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My mom has about a million expressions that have haunted (I mean guided) me through life. (Drink) Now, watching her with my kids, I relive my childhood as these Nana-isms shape the future generation's life lessons. From this perspective, the lessons really work. I often hear the kids tossing around wise advice to each other like, "for every problem, there is a solution." So, as much as I rolled my eyes when these phrases were thrown at me as a kid, they do resonate. Today, Nana joins us once again to impart more words of wisdom. (Drink...and continue to do so as you read on)


During the Corona Virus

Pressure, fear, stress, worry, tension, anxiety. How many times have we heard these words expressed during this extraordinary time? They are all appropriate and understandable so their constant use isn’t surprising. Although they are negative and disturbing, they exist in today’s vocabulary for a purpose due to the current state of affairs. We all struggle with their implications …including our children. Whether we realize it or not, children hear and understand more than we think and imitate our moods. Usually when we’re happy, they’re happy. When we’re experiencing conflict, they pick up our vibes.

Even with the best of intentions, it’s difficult to keep our feelings in check. But it would be much better for both ourselves and our offspring if we could learn to deal with our emotions in a healthy and resourceful way. There are those who see the glass half full and others who see it half empty; those who will dig a hole and wallow in it; others will try their best to rise above the situation and look on the positive side. We all have choices. Such is life. Whether it’s the corona virus that ruffles our feathers and jeopardizes our future hopes and dreams, or any other roadblock, how we learn to deal with these setbacks is key to a healthy attitude towards life. To learn to develop such strengths at an early age is a huge asset to a child’s sound development and mental health.

There are a few expressions I try to remember to keep me grounded at times of sadness or stress…I think by now everyone is familiar with the common one… “When life gives you lemons, make lemonade.” But here’s a few others….

“Don’t cry because it’s over. Smile because it happened”

“Don’t look back. You’re not going that way”

“The secret to a happy life is the willingness to change from Plan A to Plan B”

“For every problem there is a solution”

“Don’t let today take up too much of tomorrow”

“Everything will be okay in the end. If it’s not okay, it’s not the end”

“Life is like photography. We use the negatives to develop”

We as parents have the opportunity to help promote positive attitudes in our children and teach them how to deal with unexpected pitfalls which life is sure to throw their way. Life is not always perfect. It is inevitable we will face disappointments, misfortunes, and letdowns. Our kids need to learn how to resolve conflicts, and how to navigate through adversity. If we establish this knowledge in children at an early age, they will be prepared for the future and understand that using the tools taught them will help get through troubled times.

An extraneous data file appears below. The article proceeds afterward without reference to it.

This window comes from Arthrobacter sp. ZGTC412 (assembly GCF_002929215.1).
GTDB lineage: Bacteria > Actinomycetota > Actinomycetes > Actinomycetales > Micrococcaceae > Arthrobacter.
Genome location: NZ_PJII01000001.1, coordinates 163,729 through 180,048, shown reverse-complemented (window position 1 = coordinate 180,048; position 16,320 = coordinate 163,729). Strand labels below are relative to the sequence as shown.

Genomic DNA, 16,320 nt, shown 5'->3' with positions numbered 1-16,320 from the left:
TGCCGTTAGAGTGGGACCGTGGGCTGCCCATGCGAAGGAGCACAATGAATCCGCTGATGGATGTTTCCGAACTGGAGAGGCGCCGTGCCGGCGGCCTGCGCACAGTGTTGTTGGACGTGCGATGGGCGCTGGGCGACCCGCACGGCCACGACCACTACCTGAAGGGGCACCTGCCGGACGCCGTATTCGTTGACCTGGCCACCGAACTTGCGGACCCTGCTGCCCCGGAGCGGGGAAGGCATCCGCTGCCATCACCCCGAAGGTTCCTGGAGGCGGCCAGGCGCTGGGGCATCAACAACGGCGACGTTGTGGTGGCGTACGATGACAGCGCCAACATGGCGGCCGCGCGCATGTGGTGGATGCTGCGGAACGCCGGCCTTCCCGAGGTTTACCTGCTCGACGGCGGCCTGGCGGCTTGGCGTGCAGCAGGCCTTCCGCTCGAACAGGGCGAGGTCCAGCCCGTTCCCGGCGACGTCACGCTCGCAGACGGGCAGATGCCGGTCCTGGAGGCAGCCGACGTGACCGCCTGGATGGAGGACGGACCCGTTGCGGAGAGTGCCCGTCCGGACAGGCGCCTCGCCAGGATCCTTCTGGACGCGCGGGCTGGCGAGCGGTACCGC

So how do we as parents or guardians accomplish this? Kids take our lead. If we were to stay in bed all day and moan and kvetch they might well follow suit. If we were to try to start our day on a positive note simply smiling and going outdoors to smell the fresh air, they may learn by our example. They naturally model after us and learn what they live.

As loving and diligent parents we all long to protect our children from the bad and keep them innocent. We cringe when they suffer, become upset when they are wronged. But to cover-up or constantly problem solve for them does them a disservice. They need to learn that they have the power to resolve conflicts on their own. Our role as parents is to teach them how to deal with difficulties and challenges so that they’re able to develop into independent and responsibility individuals. When they forget their lunch boxes or lunch money our inclination would be to come to the rescue. However, to do so constantly would be wrong. They need to go hungry for a day and perhaps next time they will be accountable, take charge, and remember their lunch. Teaching them to learn from their mistakes is a vital lesson. It of course pains us to see our children in anguish and unhappy. However, suffering is part of life. Not everything comes easily. We all need to deal with the hurdles and difficulties that life throws our way. As the Rolling Stones often remind us, “You Can’t Always Get What You Want.” Try playing that tune for your kids occasionally and sing along… with meaning!

As we ourselves are learning to address the repercussions of the corona virus and adjust our attitude towards more positive thinking, it might be the perfect time to teach our children to accept disappointments, expect surprises, and prepare for what may come their way. Now, during this time of crisis, may offer the ideal opportunity to teach our children as well as ourselves how to cultivate an optimistic life philosophy.

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